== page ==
In May, the ISRO reported the successful launch of its Polar Satellite Launch Vehicle (PSLV-C46) with the latest RISAT-2B radar imaging reconnaissance satellite, which is capable of monitoring the Earth’s surface at any time of the day or night, even through thick layers of cloud, and can rapidly obtain information for all-weather surveillance with the whereabouts and movements of terrorists. It can also be used for agricultural purposes or to monitor natural disasters.

India and Russia have a long successful history of working together in the field of space research. Over the past 20 years alone, the two countries have signed a number of important agreements on cooperation in the fields of peaceful space activity, joint space science programs and satellite navigation.  Thus, India’s growing scientific and technical potential, the stability of bilateral relations between India and Russia, as well as their experience of working together in close cooperation in the most sensitive areas (e.g., satellite navigation and the joint development of cruise missiles) build a long-term framework for the two countries to grow their partnership in this area and take it to the next level. India is interested in cooperating with Russia in areas including manned space exploration, engine building, and satellite navigation. Much of the focus is on implementing India’s national manned space program, Gaganyaan, which aims to launch India’s first crewed flight in 2022, by the 75th anniversary of India’s independence. In order to achieve this goal, training has already got underway at Russia’s Yuri Gagarin Cosmonaut Training Center. The possibility and feasible reality of sending Indian astronauts to the International Space Station (ISS) is being studied, and the possibility is even being considered for the Russian side to create a separate module at the ISS in the interests of their Indian partners.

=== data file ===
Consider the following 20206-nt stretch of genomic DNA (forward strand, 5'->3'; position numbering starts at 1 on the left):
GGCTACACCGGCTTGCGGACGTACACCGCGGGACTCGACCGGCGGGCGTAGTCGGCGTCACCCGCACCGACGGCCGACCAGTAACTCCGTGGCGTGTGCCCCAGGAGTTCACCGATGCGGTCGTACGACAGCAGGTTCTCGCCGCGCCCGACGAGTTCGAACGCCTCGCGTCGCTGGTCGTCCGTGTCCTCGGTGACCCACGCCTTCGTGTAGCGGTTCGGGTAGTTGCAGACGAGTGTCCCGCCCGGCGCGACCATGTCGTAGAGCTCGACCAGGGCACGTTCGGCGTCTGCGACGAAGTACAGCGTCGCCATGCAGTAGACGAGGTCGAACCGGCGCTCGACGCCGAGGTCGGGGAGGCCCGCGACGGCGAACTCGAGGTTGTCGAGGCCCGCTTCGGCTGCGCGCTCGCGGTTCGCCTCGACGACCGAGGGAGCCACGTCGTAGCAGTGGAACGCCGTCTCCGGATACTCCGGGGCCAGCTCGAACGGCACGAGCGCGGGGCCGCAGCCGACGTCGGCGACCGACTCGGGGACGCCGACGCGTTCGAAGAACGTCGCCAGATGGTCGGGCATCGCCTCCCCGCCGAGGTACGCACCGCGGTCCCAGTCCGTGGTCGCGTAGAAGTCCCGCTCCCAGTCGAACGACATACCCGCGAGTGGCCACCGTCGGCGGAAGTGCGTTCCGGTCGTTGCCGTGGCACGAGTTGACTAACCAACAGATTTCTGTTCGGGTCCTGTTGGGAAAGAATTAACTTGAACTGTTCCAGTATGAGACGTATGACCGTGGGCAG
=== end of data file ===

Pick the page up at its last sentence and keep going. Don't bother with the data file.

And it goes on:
The Indian leadership has set itself the goal of building a modern space industry, and intends to considerably increase India’s space infrastructure over the next few years, which would require a significant increase in funds allocated to the space program and the pace of launches would need to be accelerated.  In order to complete these tasks, the ISRO plans to attract a wider spectrum of public and private companies in India and get them involved in developing and producing space technology, and also plans to intensify cooperation with foreign partners.  For instance, the quotas for foreign capital investment in the military and strategic sectors have already been increased from 26% to 49%. New opportunities are also opening up to develop cooperation between industries in Russia and India within the framework of the “Make In India” initiative, one of whose priority areas is space technology.

The two countries’ cooperation in space will be an essential item on the agenda for the bilateral summit scheduled for the beginning of September in Vladivostok in conjunction with the Eastern Economic Forum.

Valery Kulikov, political analyst, exclusively for the “New Eastern Outlook” online magazine.